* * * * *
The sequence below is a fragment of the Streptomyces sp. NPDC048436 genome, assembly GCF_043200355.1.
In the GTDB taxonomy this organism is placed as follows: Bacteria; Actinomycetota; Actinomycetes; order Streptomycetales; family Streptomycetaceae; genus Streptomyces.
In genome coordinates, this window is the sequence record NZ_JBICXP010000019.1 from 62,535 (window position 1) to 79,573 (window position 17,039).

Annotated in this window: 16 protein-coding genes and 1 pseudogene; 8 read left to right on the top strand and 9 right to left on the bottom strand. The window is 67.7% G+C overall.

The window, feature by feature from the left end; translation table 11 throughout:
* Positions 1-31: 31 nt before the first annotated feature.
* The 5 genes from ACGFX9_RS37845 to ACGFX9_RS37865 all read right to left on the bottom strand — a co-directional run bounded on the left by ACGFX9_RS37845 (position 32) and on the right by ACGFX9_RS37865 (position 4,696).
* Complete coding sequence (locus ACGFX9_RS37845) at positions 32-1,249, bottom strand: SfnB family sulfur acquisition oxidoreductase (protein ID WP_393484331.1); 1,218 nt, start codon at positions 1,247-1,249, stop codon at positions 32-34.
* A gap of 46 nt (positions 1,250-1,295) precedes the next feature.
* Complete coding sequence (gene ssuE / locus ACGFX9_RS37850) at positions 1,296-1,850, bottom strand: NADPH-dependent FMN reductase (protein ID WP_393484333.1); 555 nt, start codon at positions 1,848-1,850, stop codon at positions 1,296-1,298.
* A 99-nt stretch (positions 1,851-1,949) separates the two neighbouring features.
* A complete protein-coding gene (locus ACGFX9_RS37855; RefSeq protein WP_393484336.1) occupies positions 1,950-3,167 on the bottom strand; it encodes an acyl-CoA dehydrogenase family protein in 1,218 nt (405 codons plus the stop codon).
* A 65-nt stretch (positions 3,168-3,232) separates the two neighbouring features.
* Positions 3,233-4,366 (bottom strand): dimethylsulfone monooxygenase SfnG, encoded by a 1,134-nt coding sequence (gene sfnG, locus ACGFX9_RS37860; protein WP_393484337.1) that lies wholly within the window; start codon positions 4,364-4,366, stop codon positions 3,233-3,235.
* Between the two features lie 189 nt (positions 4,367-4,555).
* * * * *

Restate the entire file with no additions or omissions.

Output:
The sequence below is a fragment of the Streptomyces sp. NPDC048436 genome, assembly GCF_043200355.1.
In the GTDB taxonomy this organism is placed as follows: Bacteria; Actinomycetota; Actinomycetes; order Streptomycetales; family Streptomycetaceae; genus Streptomyces.
In genome coordinates, this window is the sequence record NZ_JBICXP010000019.1 from 62,535 (window position 1) to 79,573 (window position 17,039).

Annotated in this window: 16 protein-coding genes and 1 pseudogene; 8 read left to right on the top strand and 9 right to left on the bottom strand. The window is 67.7% G+C overall.

The window, feature by feature from the left end; translation table 11 throughout:
* Positions 1-31: 31 nt before the first annotated feature.
* The 5 genes from ACGFX9_RS37845 to ACGFX9_RS37865 all read right to left on the bottom strand — a co-directional run bounded on the left by ACGFX9_RS37845 (position 32) and on the right by ACGFX9_RS37865 (position 4,696).
* Complete coding sequence (locus ACGFX9_RS37845) at positions 32-1,249, bottom strand: SfnB family sulfur acquisition oxidoreductase (protein ID WP_393484331.1); 1,218 nt, start codon at positions 1,247-1,249, stop codon at positions 32-34.
* A gap of 46 nt (positions 1,250-1,295) precedes the next feature.
* Complete coding sequence (gene ssuE / locus ACGFX9_RS37850) at positions 1,296-1,850, bottom strand: NADPH-dependent FMN reductase (protein ID WP_393484333.1); 555 nt, start codon at positions 1,848-1,850, stop codon at positions 1,296-1,298.
* A 99-nt stretch (positions 1,851-1,949) separates the two neighbouring features.
* A complete protein-coding gene (locus ACGFX9_RS37855; RefSeq protein WP_393484336.1) occupies positions 1,950-3,167 on the bottom strand; it encodes an acyl-CoA dehydrogenase family protein in 1,218 nt (405 codons plus the stop codon).
* A 65-nt stretch (positions 3,168-3,232) separates the two neighbouring features.
* Positions 3,233-4,366 (bottom strand): dimethylsulfone monooxygenase SfnG, encoded by a 1,134-nt coding sequence (gene sfnG, locus ACGFX9_RS37860; protein WP_393484337.1) that lies wholly within the window; start codon positions 4,364-4,366, stop codon positions 3,233-3,235.
* Between the two features lie 189 nt (positions 4,367-4,555).